The Catalan Question – When Law meets Justice
‘An unjust law is no law at all’
Only several weeks ago, on 18 September 2014, Europe could observe an astonishing case of direct democracy – the people of Scotland, 5,3 million, went to the ballot boxes to decide on whether or not to stay part of the United Kingdom. Running up to these, there had been long debates about whether such a vote would be rightful, who should be allowed to vote in it, and how England and the European Union would treat Scotland in the case of it becoming independent. However, amongst all these questions that were asked, there was one fact which was most important: that Scotland actually had the right to vote on its status.
If we look around in Europe, we can see that this can not be taken for granted. The latest example for this can be found in Spain. The inhabitants of Catalonia, which since a long time are trying to reach more autonomy from Madrid, have in several polls and manifestations made clear that they wish the right to decide on the relationship between Catalonia and Spain. So when the Spanish government declared itself unwilling to give them the official right to hold a referendum, they decided to take it into their own hands. On the 27 September 2014, the Catalan president Artur Mas signed a document, backed by a broad coalition of Catalan parties, which formally called for an independence referendum to be held on the 9 November 2014. Just two days later, Spain declared said referendum illegal and void – it ran contrary to the country’s constitution. The Spanish constitution of 1978, introduced after the fall of the Franco regime, refers of the “indissoluble unity of the Spanish nation”, a quote which, according to Spain’s governing conservative Partido Popular, leaves no room for discussion. Spain has to stay one, no matter at what price. Yet, while most conservatives (although also others) seem to take this article as a self-evident and eternal truth, one would do well to reflect on whether this one phrase should really be the most important guideline concerning the Catalan question.
First of all, it is crucial to recall that the state, and therefore all state issued legislation, receives his legitimacy and power from the people, not the other way around. If a decisive part of a population feels misrepresented or even discriminated against by not only a single government, but an entire state, can this state still claim to represent the rights of said group? It cannot. A state, even if backed by a majority, has no right to take away the rights of minority, no matter whether through outright discrimination or under the pretext of national unity.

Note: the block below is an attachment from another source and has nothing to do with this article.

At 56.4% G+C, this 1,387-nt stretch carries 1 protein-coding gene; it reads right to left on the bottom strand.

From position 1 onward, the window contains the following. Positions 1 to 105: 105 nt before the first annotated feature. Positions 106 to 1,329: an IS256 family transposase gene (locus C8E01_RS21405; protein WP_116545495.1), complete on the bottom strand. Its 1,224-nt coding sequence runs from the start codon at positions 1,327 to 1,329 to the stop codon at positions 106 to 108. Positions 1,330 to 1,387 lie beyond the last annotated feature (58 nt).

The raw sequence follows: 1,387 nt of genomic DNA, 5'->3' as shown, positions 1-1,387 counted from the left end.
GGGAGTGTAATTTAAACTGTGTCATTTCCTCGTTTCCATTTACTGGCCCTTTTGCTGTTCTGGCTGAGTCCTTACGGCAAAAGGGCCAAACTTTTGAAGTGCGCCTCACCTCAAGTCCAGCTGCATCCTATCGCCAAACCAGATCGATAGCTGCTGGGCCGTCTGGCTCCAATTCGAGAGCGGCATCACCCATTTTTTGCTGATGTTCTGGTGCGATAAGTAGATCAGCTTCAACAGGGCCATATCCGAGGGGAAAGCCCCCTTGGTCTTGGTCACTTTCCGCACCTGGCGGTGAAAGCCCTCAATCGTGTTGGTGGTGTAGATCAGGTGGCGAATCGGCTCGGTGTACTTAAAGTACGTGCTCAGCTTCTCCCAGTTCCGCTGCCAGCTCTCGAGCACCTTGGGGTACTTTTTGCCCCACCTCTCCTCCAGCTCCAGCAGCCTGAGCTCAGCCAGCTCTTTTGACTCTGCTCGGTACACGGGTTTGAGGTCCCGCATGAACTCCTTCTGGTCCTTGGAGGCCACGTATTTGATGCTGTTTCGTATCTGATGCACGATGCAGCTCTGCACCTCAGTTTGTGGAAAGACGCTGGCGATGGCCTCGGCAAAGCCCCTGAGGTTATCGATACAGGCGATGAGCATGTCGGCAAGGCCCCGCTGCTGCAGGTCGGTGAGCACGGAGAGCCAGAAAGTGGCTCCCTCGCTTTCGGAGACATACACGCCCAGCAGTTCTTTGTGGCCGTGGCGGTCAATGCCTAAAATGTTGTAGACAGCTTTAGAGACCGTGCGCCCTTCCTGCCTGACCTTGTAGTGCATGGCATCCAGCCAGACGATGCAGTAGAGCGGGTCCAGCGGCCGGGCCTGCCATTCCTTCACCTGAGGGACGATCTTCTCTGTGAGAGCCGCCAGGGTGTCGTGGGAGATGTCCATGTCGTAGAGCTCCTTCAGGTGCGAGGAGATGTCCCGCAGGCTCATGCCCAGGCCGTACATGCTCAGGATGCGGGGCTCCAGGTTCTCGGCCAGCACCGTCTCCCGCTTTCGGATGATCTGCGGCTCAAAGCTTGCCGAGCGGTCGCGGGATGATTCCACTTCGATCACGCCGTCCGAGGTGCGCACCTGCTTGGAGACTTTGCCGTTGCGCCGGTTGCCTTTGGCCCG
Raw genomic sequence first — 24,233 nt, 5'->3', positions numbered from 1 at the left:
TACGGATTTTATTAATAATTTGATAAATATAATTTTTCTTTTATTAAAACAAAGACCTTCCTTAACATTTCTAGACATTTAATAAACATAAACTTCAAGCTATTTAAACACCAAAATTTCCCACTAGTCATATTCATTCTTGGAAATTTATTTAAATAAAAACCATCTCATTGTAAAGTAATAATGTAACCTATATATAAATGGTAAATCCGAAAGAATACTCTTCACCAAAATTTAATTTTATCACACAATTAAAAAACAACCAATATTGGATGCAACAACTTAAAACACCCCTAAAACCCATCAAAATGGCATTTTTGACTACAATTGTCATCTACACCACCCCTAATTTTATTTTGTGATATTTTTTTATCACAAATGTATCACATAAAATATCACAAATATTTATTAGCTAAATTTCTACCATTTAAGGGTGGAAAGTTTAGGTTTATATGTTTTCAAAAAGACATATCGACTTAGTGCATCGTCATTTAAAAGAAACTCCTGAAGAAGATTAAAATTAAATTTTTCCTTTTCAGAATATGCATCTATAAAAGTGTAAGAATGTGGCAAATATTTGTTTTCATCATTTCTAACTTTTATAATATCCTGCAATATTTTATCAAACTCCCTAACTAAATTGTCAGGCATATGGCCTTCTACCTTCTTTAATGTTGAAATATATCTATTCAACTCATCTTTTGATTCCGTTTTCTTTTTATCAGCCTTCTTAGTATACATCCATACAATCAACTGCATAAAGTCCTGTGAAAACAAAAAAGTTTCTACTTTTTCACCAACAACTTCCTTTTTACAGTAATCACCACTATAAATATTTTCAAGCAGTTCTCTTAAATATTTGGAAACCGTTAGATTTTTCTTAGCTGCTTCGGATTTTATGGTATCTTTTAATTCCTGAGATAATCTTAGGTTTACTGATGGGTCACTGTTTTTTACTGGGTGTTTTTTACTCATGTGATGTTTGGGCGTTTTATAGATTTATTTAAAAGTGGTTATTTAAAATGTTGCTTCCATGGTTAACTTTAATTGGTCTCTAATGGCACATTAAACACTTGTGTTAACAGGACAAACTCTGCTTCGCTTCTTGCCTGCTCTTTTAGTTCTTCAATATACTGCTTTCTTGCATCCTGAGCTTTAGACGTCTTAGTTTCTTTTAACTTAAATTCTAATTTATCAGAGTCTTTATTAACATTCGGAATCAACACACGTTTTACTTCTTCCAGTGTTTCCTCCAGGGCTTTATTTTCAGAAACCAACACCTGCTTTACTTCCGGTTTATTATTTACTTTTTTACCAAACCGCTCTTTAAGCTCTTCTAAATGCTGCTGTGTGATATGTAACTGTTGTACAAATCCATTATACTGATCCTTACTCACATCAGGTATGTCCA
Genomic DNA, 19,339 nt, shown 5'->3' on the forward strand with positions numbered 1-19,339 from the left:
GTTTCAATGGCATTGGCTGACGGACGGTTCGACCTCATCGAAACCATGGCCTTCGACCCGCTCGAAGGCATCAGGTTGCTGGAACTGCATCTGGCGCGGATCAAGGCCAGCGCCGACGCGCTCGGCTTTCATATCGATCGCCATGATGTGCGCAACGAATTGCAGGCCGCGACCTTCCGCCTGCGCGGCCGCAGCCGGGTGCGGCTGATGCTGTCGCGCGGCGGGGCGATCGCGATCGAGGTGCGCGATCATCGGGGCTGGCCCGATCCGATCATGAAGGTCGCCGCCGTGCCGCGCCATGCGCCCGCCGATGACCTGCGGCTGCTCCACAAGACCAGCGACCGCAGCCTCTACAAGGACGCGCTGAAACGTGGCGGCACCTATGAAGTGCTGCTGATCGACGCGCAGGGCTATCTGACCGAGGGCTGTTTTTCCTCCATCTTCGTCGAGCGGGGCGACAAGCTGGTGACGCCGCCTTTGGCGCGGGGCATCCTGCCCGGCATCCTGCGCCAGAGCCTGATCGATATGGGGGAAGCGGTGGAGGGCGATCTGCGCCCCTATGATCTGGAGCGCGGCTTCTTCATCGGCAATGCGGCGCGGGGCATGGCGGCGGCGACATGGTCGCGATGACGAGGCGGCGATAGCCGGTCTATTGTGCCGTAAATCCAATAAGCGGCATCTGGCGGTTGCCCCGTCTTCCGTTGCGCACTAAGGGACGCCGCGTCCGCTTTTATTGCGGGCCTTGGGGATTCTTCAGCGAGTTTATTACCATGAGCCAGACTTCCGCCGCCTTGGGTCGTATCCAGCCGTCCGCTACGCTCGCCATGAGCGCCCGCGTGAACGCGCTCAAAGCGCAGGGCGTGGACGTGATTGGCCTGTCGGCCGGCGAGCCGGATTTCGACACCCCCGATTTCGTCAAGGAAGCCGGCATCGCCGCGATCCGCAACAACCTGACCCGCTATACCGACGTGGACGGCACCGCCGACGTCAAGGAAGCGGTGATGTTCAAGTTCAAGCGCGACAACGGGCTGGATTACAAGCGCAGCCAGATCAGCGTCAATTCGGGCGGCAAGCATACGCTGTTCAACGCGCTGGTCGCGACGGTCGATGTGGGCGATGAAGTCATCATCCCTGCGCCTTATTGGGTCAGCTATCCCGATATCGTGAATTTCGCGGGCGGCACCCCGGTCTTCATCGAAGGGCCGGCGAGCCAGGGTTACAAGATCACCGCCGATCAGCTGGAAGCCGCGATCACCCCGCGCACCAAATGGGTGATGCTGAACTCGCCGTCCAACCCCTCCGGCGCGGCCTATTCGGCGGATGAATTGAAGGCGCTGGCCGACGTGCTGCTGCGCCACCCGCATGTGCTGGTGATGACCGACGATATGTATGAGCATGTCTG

Furthermore, we should face the fact that constitutions are neither infallible, nor made for eternity. Instead, they can and should be open to changes. While the constitution has a special status in the USA, due to its crucial function in the creation of their nation, other states such as France have shown that you can keep the state and simply change the constitution without major problems. It is better to accept the deficiencies of a constitution and cure them instead of trying to suppress them. And this is exactly what would be necessary in Spain.
Lastly, if one looks at the circumstances under which the current Spanish constitution came into existence, it seems all the more likely that it is time for a revision. It was introduced in 1978, shortly after the authoritarian Franco regime had fallen, a dictatorship under which the Catalan language was mostly forbidden, and the region deprived of all its rights to self-governing. The new constitution then, although creating a system far superior to the previous one, was merely a lukewarm compromise. It had to bring together old fascists, left radicalists, liberals and conservatives – and was consequently vague in its details. Today, two generations after the end of the Franco regime, it might be time for Spain’s younger generations to sit together and decide how a modern Spain should look like.
In the long run, Spain is gaining nothing by pointing towards the constitution each time the topic of Catalan or Basque separatism is brought up. It is understandable that the political elite in Madrid is looking for ways to keep its most prosperous region in the country, and that they try to use the constitution to do so. However, they have to be aware that this is nothing that can solve the situation forever. While Catalonia still shows respect for Spanish laws at the moment, this might change one day when their frustrations continues to grow. Catalan citizens want to have a voice on their future, and if Madrid shows no willingness to engage in fair and open negotiations, they will sooner or later call the shots without consulting Madrid. And if this point is reached, it might be too late for Spain to start negotiating. After the planned referendum was declared illegal, Catalonia will at least hold what it calls a consultative vote – in the hope to keep the pressure on Madrid high.
By Leopold Traugott